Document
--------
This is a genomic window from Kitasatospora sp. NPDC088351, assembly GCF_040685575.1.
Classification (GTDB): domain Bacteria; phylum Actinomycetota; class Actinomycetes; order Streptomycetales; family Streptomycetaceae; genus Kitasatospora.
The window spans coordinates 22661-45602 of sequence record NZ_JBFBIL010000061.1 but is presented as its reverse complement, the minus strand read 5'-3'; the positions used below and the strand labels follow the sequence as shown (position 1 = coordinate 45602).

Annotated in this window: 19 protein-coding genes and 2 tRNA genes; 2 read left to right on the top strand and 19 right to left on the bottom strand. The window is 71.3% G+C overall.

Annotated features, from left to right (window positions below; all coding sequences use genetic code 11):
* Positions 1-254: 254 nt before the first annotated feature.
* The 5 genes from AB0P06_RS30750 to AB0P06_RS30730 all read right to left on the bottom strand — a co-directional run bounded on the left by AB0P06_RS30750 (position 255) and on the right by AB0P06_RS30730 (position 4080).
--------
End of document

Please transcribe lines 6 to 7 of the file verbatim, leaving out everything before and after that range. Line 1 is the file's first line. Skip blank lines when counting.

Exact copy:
* Positions 1-254: 254 nt before the first annotated feature.
* The 5 genes from AB0P06_RS30750 to AB0P06_RS30730 all read right to left on the bottom strand — a co-directional run bounded on the left by AB0P06_RS30750 (position 255) and on the right by AB0P06_RS30730 (position 4080).